• Mike at SBS

Dreadnought: Mini


A few months ago I randomly bought a bag of second-hand pieces from the classic boardgame, Battleship. I wasn't quite sure what I was going to do with them until last week when I thought about making a small version of Dreadnought. So after a fun weekend project putting it together, I can report back and show you how to make your own!


You'll need some ships. As I mentioned earlier, I used a set of Battleship pieces. You can usually pick up old battleship games from your local second-hand shop. These are fit for purpose, but you can also make your own if you're keen.

First remove the pegs from the ships using a pair of clippers.

Then trim off the plastic from the bottom so that it's smooth and sits flat on the table.

At this point you'll want to make the fleets distinct from each other. I chose a simple "red vs. blue" theme that's easy to distinguish.

With the fleets assembled, you then need some damage markers. Add 1x "Hit" and 1x "Miss" marker to your pool for each point hull point in your fleets. In the case of each of my fleets I needed 40 of each. In Dreadnought: Mini, the red markers are permanent damage and the white ones are repairable damage.

Then I made a couple of measuring sticks out of bamboo skewers, each with three 1"/2.5cm segments.

I also added some tiny dice to the kit. I got these off aliexpress for super cheap. They are perfect for mini games like this one. I found a small container to keep them in so they don't go missing.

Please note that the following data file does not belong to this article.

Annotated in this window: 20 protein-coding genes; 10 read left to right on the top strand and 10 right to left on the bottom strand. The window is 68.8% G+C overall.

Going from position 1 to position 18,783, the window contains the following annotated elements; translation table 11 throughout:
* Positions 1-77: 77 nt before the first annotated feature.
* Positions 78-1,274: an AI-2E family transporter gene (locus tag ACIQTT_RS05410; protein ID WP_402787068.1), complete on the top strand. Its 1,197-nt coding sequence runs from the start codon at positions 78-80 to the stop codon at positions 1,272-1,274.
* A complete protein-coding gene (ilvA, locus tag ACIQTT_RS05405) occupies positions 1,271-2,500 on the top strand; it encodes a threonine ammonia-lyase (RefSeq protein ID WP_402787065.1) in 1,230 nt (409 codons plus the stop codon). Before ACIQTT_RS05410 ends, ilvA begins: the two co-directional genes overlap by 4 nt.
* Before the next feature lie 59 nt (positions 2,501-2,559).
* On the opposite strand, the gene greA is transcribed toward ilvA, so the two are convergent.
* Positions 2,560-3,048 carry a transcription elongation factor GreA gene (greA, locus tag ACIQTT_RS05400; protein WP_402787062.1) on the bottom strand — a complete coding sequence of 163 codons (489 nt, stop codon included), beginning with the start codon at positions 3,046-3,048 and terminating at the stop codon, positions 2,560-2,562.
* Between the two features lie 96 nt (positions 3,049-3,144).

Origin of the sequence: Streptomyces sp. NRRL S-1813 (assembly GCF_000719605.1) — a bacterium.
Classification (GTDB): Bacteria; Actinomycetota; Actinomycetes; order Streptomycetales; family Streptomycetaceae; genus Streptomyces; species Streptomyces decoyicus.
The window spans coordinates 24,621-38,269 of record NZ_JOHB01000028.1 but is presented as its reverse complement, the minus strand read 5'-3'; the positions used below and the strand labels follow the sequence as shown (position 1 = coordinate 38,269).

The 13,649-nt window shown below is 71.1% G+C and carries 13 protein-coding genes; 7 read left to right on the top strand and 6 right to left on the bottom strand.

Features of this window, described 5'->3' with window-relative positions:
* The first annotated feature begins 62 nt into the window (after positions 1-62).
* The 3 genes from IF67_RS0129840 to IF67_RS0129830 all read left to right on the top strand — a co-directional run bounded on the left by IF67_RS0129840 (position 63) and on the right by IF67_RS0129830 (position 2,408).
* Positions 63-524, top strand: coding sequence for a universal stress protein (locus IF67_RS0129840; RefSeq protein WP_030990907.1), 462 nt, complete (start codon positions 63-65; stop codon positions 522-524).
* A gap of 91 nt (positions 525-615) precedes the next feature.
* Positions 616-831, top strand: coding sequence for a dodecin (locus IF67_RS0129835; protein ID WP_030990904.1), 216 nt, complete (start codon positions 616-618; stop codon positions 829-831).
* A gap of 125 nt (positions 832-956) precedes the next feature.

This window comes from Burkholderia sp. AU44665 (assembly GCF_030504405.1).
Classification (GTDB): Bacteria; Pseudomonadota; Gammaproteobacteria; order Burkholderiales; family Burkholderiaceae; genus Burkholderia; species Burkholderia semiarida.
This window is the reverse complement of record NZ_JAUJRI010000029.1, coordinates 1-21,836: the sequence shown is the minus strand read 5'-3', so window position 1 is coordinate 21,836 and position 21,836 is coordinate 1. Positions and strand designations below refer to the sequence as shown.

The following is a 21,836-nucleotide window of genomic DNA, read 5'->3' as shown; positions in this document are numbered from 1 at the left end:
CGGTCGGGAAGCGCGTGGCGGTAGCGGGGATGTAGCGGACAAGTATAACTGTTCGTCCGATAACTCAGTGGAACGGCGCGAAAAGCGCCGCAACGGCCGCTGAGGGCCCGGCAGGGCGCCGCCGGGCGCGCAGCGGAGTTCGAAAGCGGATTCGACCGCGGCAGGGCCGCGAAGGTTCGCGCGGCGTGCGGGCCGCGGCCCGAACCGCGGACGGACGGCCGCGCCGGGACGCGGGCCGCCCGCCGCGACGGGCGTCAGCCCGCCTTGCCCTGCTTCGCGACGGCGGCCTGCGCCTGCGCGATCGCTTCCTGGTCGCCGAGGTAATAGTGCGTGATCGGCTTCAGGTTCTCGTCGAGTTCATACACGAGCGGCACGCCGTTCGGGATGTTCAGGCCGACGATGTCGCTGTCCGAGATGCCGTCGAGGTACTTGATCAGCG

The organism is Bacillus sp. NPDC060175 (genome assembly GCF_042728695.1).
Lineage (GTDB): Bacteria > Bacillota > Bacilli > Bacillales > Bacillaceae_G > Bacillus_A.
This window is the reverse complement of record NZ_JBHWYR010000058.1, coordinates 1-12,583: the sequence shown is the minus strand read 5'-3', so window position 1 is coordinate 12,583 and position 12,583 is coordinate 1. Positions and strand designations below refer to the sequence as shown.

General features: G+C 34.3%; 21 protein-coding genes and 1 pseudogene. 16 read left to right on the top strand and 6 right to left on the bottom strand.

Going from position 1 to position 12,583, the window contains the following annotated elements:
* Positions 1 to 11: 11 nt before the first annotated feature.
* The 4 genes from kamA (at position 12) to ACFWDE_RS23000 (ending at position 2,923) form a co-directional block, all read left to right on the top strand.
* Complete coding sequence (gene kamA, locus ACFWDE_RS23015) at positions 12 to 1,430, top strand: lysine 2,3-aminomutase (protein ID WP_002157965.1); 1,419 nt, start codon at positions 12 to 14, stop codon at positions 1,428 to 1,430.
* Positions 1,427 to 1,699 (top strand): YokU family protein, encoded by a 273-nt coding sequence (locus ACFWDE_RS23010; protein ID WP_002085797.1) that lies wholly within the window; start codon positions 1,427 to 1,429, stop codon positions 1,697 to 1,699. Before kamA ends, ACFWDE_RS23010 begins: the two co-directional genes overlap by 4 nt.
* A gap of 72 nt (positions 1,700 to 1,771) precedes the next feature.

For some terrain, I used spare cardboard islands from my old collection of Pirates of the Spanish Main game, but you could easily make your own out of some card stock. I found that around 6 little islands to provide enough variety to the game.

Then I made up a PDF with a few rules and reference cards. You can download your own copy to print and play from here:

Dreadnought: Mini - Rule and Reference cards PDF...


Finally, I put it all into a mint tin. I got this idea from the Game Crafter's Mint-Tin Challenge that was held last month. It's a clever competition and I like the constraints of making the entire game fit inside a single tin.

And that's it. I can take this little game with me virtually anywhere. I really enjoyed this project, and I now want to make even more. Please let me know if you give it a try!


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